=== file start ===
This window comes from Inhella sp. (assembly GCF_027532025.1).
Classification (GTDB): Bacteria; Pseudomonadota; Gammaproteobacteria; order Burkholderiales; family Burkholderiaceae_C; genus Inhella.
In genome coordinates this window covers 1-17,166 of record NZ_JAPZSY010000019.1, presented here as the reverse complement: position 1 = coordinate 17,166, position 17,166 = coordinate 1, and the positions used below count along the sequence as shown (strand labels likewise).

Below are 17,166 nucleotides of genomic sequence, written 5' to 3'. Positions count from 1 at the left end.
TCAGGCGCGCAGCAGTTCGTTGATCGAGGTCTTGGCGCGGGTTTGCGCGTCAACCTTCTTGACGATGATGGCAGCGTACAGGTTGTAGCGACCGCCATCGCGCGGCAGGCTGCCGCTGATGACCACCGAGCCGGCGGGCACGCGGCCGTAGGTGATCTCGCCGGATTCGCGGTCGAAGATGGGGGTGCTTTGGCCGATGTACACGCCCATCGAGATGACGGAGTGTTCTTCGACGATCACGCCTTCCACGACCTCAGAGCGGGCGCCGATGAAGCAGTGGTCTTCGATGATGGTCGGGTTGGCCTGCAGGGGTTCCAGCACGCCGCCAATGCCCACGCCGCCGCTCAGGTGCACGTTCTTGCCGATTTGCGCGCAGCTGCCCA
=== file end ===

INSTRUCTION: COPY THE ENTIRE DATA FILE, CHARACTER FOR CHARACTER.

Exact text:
This window comes from Inhella sp. (assembly GCF_027532025.1).
Classification (GTDB): Bacteria; Pseudomonadota; Gammaproteobacteria; order Burkholderiales; family Burkholderiaceae_C; genus Inhella.
In genome coordinates this window covers 1-17,166 of record NZ_JAPZSY010000019.1, presented here as the reverse complement: position 1 = coordinate 17,166, position 17,166 = coordinate 1, and the positions used below count along the sequence as shown (strand labels likewise).

Below are 17,166 nucleotides of genomic sequence, written 5' to 3'. Positions count from 1 at the left end.
TCAGGCGCGCAGCAGTTCGTTGATCGAGGTCTTGGCGCGGGTTTGCGCGTCAACCTTCTTGACGATGATGGCAGCGTACAGGTTGTAGCGACCGCCATCGCGCGGCAGGCTGCCGCTGATGACCACCGAGCCGGCGGGCACGCGGCCGTAGGTGATCTCGCCGGATTCGCGGTCGAAGATGGGGGTGCTTTGGCCGATGTACACGCCCATCGAGATGACGGAGTGTTCTTCGACGATCACGCCTTCCACGACCTCAGAGCGGGCGCCGATGAAGCAGTGGTCTTCGATGATGGTCGGGTTGGCCTGCAGGGGTTCCAGCACGCCGCCAATGCCCACGCCGCCGCTCAGGTGCACGTTCTTGCCGATTTGCGCGCAGCTGCCCA